Safety tool or cash cow?



I could be putting my personal safety at risk with this conversation, but what the heck. I really want to know what are the objection is to the Comprehensive Photo Traffic Safety Program (traffic cameras) around New Orleans, Jefferson Parish and

Gretna. People are really steamed about the cameras and some have even said they won’t pay the fines because their use is somehow illegal or should be challenged in court on the grounds of a violation of privacy rights or a lack of eyeball evidence by a uniformed police officer.

 It seems unlikely that a judge would buy an argument that Americans have an unalienable right to break the law without penalty unless there is an officer in a cruiser there to write out a ticket, but drivers’ arguments on the subject are very emotional. Personally, I think officers’ time is better spent investigating crimes than chasing down people who run red lights. Another common tirade is that the cameras were installed simply to bring in loads of money to the city. So what? We need lots of cash to for vital repairs and services. My only problem with the money is that it goes into the city’s general fund, in New Orleans at least, instead of being dedicated to street repairs or schools or health care.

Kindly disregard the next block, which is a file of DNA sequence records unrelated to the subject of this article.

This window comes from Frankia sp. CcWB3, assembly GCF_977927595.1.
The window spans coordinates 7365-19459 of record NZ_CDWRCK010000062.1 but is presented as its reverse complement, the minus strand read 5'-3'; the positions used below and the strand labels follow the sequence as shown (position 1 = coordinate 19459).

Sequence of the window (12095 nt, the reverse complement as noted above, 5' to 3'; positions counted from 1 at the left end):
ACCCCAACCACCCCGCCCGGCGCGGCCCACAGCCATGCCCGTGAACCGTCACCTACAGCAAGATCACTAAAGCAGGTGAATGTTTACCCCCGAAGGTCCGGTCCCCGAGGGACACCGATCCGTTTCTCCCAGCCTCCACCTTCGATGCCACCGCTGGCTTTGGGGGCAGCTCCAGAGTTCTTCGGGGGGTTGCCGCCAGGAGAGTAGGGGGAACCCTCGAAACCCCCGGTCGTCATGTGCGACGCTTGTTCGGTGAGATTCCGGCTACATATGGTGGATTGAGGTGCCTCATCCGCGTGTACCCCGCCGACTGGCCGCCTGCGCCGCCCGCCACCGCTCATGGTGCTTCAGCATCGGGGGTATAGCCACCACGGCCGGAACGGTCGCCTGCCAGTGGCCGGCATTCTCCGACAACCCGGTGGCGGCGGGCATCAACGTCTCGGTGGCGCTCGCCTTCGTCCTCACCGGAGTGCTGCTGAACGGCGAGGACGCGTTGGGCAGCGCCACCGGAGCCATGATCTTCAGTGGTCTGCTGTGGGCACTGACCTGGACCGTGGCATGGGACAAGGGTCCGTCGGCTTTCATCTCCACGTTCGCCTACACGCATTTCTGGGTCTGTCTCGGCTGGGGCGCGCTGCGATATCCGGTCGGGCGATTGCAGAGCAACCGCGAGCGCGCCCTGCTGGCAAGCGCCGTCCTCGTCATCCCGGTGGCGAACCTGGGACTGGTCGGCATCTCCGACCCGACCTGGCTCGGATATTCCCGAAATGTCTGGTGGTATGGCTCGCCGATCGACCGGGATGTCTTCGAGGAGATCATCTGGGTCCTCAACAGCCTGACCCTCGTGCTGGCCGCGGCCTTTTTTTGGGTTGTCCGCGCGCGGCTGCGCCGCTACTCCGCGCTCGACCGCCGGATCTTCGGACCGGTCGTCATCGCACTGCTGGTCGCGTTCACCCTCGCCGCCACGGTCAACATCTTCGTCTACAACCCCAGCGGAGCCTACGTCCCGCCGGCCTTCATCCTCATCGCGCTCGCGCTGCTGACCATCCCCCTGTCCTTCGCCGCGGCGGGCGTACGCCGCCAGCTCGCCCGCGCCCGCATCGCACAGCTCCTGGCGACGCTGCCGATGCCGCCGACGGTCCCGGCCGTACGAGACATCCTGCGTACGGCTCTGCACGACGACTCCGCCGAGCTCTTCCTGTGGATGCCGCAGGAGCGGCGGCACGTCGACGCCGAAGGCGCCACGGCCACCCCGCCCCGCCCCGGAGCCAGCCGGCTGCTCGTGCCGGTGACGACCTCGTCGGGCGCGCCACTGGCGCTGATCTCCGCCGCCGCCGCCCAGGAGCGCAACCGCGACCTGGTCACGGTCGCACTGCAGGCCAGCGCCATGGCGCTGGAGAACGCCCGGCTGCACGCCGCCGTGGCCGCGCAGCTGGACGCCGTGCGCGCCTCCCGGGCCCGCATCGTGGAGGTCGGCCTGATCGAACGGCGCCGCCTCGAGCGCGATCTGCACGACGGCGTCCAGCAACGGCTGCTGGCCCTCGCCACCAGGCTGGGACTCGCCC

Don’t get me wrong, I find their presence inconvenient and potentially costly. (I’m expecting a citation in the mail any day for a lapse in judgment on Carrollton Avenue.) The tickets are expensive ? $100 for running a red light or turning right on red without a complete stop, and the late fee is $75 in New Orleans – but it’s the new reality. The fine in Gretna under the new traffic camera regime is $120 for going 5 miles an hour over the speed limit. Geez, it’s like Big Brother is going to make us obey traffic laws or bring us to our knees financially in the process.  

That said, there are good things coming out of the installation of the cameras. New Orleans Public Works Director Robert Mendoza reports impressive drops in motorists running red lights and speeding through intersections that have cameras. The most impressive, and widely reported, is a 75 percent decrease in red-light violations at Poydras Street and Loyola Avenue alone. Sure, it’s inconvenient to have to change our driving habits, and it’ll take a few incidences of slamming on the brakes for yellow lights to get there, but if nothing else, the cameras will help us to diversify our economy. Maybe it will even improve our driving habits and bring down our insurance rates. And as lagniappe you get a photo of yourself committing the violation. It could be the beginning of a new photo Christmas card trend. 

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